This is a Guest Blog written by our Partners at Sparta Science.
Members of the Special Operations Forces (SOF) community are not strangers to physical injuries or ailments; the requirements of the SOF life can take a toll on mental health, too. Studies have shown that exposure to combat stress can lead to declines in areas that are critical for military readiness, including reaction time, sustained attention, and impulse control. When it comes to operational success, these declines can be detrimental. That is why it is important to make sure our warfighters are both physically and mentally solid. Most people know that physical movement can rehabilitate the body, but it can also improve mental state.
Most often, when people think about exercise or movement, they think about benefiting their muscles and physical body structures. In reality, we should view muscles and structures as hardware while the real value is the software, which in the body is controlled by the brain and hormones. For every physical movement, there is a chemical response that goes along with it. So when you move and are active, no matter what the movement is, the real value is the hormonal response.
Different kinds of exercise and levels of intensity can still impact the body and your hormone system in positive ways. Generally, the tail ends of the intensity spectrum have the most value in this arena. Walking, a low-intensity activity, is a good way to boost endorphins and improve your mental state. In fact, a study review by Kings College London found that exercising for just twenty minutes a day can reduce your risk of depression by a third. High-intensity activities like lifting weights or sprinting will release hormones that make you feel better, like testosterone, for example.
Working for the “Mood Boost”
The most common example of mood-boost after exercise people recognize is the “runner’s high.” Endorphins are actually naturally occurring opioids. They’re natural painkillers in the same family as morphine and oxycodone released by your body, naturally, oftentimes triggered by something as simple as extra steps. Exercise, like running or walking, also increases levels of endocannabinoids in your bloodstream. Endocannabinoids sounds like what it is, a similar biomechanical substance to cannabis that is naturally produced in your body. Endocannabinoids are shown to promote short-term psychoactive effects like a reduction in anxiety and a feeling of calmness.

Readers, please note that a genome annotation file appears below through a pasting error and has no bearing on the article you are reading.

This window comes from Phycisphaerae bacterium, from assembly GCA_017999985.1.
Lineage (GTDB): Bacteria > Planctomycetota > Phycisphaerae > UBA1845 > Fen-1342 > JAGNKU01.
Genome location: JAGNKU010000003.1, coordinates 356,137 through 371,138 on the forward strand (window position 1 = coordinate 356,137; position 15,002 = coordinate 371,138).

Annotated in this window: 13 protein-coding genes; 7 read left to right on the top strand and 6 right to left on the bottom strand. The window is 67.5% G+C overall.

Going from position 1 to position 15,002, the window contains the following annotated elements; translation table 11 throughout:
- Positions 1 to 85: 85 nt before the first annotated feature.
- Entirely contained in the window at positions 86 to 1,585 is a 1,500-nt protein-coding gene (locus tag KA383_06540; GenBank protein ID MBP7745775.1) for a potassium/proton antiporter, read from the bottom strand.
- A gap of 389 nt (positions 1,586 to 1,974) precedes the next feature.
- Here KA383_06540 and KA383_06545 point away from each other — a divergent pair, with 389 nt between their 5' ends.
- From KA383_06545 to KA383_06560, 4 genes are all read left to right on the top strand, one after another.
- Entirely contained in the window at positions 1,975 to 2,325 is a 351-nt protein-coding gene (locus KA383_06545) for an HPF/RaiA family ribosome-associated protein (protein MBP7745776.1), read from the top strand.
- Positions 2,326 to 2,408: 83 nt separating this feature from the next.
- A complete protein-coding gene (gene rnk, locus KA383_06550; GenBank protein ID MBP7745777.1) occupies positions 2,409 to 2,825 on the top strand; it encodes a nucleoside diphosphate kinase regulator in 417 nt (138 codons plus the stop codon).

The cognitive benefits don’t stop when you have finished exercising. Through a process called neurogenesis, the process of new neurons forming in the brain, overall brain performance improves, and cognitive decline is prevented. Furthermore, the hippocampus, which is associated with memory and learning, has also been found to increase in volume of people who regularly exercise. With this increase comes many benefits including, improved working memory and focus, elevated mood, and ability to better switch between tasks. These benefits can have a huge impact on the increased readiness of SOF while in training or on deployment.
Granted, intensity is relative to each individual, and what triggers these hormone responses in everyday civilians would differ drastically from the level of exercise it takes to be released in a special forces operative. But creating and deepening these pathways for positive hormones to be released more easily and effectively is important to maintaining a healthy mental state. Consistent exercise and release of these hormones prepare and train your body to release them. Just like consistent exercise makes your muscles stronger, it strengthens these necessary pathways as well.
Micro-exercise has been described as any physical activity or a short workout that takes between 3 and 10 minutes to complete. Research shows that even just an 11-minute workout that contains one minute of high-intensity, all-out effort is just as effective as a 45-minute-long workout at a moderate pace. To improve your mental clarity and mission readiness, try to incorporate one of these three things every day:
- A short, brisk walk or jog
- Quick morning lift
- Pushups and jumping jacks